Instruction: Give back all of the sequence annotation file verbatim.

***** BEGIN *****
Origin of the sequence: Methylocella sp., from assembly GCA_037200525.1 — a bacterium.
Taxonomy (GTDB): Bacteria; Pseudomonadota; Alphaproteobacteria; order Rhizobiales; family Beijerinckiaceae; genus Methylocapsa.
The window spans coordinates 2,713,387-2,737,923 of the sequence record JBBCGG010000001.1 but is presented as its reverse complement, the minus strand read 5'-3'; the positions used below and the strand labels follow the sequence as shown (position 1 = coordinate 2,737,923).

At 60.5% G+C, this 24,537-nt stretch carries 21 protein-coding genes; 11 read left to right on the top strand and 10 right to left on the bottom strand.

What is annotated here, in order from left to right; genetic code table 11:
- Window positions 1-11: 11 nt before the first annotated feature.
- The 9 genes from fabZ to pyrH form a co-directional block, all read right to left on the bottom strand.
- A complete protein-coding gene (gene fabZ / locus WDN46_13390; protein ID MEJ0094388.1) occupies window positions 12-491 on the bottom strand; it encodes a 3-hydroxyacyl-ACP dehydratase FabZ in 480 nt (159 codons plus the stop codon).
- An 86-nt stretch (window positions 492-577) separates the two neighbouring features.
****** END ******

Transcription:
Origin of the sequence: Methylocella sp., from assembly GCA_037200525.1 — a bacterium.
Taxonomy (GTDB): Bacteria; Pseudomonadota; Alphaproteobacteria; order Rhizobiales; family Beijerinckiaceae; genus Methylocapsa.
The window spans coordinates 2,713,387-2,737,923 of the sequence record JBBCGG010000001.1 but is presented as its reverse complement, the minus strand read 5'-3'; the positions used below and the strand labels follow the sequence as shown (position 1 = coordinate 2,737,923).

At 60.5% G+C, this 24,537-nt stretch carries 21 protein-coding genes; 11 read left to right on the top strand and 10 right to left on the bottom strand.

What is annotated here, in order from left to right; genetic code table 11:
- Window positions 1-11: 11 nt before the first annotated feature.
- The 9 genes from fabZ to pyrH form a co-directional block, all read right to left on the bottom strand.
- A complete protein-coding gene (gene fabZ / locus WDN46_13390; protein ID MEJ0094388.1) occupies window positions 12-491 on the bottom strand; it encodes a 3-hydroxyacyl-ACP dehydratase FabZ in 480 nt (159 codons plus the stop codon).
- An 86-nt stretch (window positions 492-577) separates the two neighbouring features.